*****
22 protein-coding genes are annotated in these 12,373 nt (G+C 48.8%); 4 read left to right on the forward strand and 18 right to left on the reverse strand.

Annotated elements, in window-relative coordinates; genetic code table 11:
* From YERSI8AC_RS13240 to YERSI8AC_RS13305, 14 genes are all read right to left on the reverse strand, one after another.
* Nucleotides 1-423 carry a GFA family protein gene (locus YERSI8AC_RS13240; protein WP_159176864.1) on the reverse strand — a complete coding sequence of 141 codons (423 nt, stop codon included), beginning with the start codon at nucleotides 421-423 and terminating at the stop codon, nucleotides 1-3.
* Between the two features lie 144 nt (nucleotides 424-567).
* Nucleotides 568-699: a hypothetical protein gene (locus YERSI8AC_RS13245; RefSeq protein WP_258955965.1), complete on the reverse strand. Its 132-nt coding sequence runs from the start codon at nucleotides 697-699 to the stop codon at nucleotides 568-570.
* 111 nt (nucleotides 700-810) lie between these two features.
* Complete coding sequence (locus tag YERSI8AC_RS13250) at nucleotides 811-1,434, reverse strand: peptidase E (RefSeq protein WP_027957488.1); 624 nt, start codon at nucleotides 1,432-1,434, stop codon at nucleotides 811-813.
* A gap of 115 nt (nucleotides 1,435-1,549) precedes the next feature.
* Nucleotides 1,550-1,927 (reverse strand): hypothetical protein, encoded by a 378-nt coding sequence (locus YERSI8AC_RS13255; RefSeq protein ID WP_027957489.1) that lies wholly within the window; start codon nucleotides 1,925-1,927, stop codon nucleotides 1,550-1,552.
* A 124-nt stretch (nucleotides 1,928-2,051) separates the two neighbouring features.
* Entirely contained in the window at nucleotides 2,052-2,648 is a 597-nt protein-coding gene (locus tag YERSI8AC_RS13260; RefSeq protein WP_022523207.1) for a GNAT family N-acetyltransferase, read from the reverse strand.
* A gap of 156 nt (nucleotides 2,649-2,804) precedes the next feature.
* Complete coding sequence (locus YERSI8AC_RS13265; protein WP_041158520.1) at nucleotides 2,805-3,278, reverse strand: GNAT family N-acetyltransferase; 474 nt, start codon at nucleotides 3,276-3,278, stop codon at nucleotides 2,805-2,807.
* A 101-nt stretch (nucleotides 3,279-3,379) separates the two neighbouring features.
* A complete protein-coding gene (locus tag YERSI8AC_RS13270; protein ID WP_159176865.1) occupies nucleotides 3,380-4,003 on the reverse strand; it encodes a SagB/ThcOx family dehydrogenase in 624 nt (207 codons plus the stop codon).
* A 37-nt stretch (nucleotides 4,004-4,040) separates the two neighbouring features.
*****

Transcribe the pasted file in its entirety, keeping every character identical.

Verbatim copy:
22 protein-coding genes are annotated in these 12,373 nt (G+C 48.8%); 4 read left to right on the forward strand and 18 right to left on the reverse strand.

Annotated elements, in window-relative coordinates; genetic code table 11:
* From YERSI8AC_RS13240 to YERSI8AC_RS13305, 14 genes are all read right to left on the reverse strand, one after another.
* Nucleotides 1-423 carry a GFA family protein gene (locus YERSI8AC_RS13240; protein WP_159176864.1) on the reverse strand — a complete coding sequence of 141 codons (423 nt, stop codon included), beginning with the start codon at nucleotides 421-423 and terminating at the stop codon, nucleotides 1-3.
* Between the two features lie 144 nt (nucleotides 424-567).
* Nucleotides 568-699: a hypothetical protein gene (locus YERSI8AC_RS13245; RefSeq protein WP_258955965.1), complete on the reverse strand. Its 132-nt coding sequence runs from the start codon at nucleotides 697-699 to the stop codon at nucleotides 568-570.
* 111 nt (nucleotides 700-810) lie between these two features.
* Complete coding sequence (locus tag YERSI8AC_RS13250) at nucleotides 811-1,434, reverse strand: peptidase E (RefSeq protein WP_027957488.1); 624 nt, start codon at nucleotides 1,432-1,434, stop codon at nucleotides 811-813.
* A gap of 115 nt (nucleotides 1,435-1,549) precedes the next feature.
* Nucleotides 1,550-1,927 (reverse strand): hypothetical protein, encoded by a 378-nt coding sequence (locus YERSI8AC_RS13255; RefSeq protein ID WP_027957489.1) that lies wholly within the window; start codon nucleotides 1,925-1,927, stop codon nucleotides 1,550-1,552.
* A 124-nt stretch (nucleotides 1,928-2,051) separates the two neighbouring features.
* Entirely contained in the window at nucleotides 2,052-2,648 is a 597-nt protein-coding gene (locus tag YERSI8AC_RS13260; RefSeq protein WP_022523207.1) for a GNAT family N-acetyltransferase, read from the reverse strand.
* A gap of 156 nt (nucleotides 2,649-2,804) precedes the next feature.
* Complete coding sequence (locus YERSI8AC_RS13265; protein WP_041158520.1) at nucleotides 2,805-3,278, reverse strand: GNAT family N-acetyltransferase; 474 nt, start codon at nucleotides 3,276-3,278, stop codon at nucleotides 2,805-2,807.
* A 101-nt stretch (nucleotides 3,279-3,379) separates the two neighbouring features.
* A complete protein-coding gene (locus tag YERSI8AC_RS13270; protein ID WP_159176865.1) occupies nucleotides 3,380-4,003 on the reverse strand; it encodes a SagB/ThcOx family dehydrogenase in 624 nt (207 codons plus the stop codon).
* A 37-nt stretch (nucleotides 4,004-4,040) separates the two neighbouring features.